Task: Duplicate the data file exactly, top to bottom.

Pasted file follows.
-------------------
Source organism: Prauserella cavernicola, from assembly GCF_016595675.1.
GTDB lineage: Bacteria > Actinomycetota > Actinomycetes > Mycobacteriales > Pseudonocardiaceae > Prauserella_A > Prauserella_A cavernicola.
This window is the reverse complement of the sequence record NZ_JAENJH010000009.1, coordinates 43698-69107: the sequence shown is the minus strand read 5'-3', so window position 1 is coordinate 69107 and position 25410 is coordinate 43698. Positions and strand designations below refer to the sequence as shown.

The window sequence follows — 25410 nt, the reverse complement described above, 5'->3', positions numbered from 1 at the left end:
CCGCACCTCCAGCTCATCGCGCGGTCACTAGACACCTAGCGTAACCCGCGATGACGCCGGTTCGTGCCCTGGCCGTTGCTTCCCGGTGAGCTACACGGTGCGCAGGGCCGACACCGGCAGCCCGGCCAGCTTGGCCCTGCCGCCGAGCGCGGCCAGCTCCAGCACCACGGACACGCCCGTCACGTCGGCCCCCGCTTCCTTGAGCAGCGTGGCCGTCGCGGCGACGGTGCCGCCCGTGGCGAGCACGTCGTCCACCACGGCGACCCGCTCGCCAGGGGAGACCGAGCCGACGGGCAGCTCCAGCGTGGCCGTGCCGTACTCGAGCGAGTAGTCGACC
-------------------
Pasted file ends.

Source organism: Prauserella cavernicola, from assembly GCF_016595675.1.
GTDB lineage: Bacteria > Actinomycetota > Actinomycetes > Mycobacteriales > Pseudonocardiaceae > Prauserella_A > Prauserella_A cavernicola.
This window is the reverse complement of the sequence record NZ_JAENJH010000009.1, coordinates 43698-69107: the sequence shown is the minus strand read 5'-3', so window position 1 is coordinate 69107 and position 25410 is coordinate 43698. Positions and strand designations below refer to the sequence as shown.

The window sequence follows — 25410 nt, the reverse complement described above, 5'->3', positions numbered from 1 at the left end:
CCGCACCTCCAGCTCATCGCGCGGTCACTAGACACCTAGCGTAACCCGCGATGACGCCGGTTCGTGCCCTGGCCGTTGCTTCCCGGTGAGCTACACGGTGCGCAGGGCCGACACCGGCAGCCCGGCCAGCTTGGCCCTGCCGCCGAGCGCGGCCAGCTCCAGCACCACGGACACGCCCGTCACGTCGGCCCCCGCTTCCTTGAGCAGCGTGGCCGTCGCGGCGACGGTGCCGCCCGTGGCGAGCACGTCGTCCACCACGGCGACCCGCTCGCCAGGGGAGACCGAGCCGACGGGCAGCTCCAGCGTGGCCGTGCCGTACTCGAGCGAGTAGTCGACC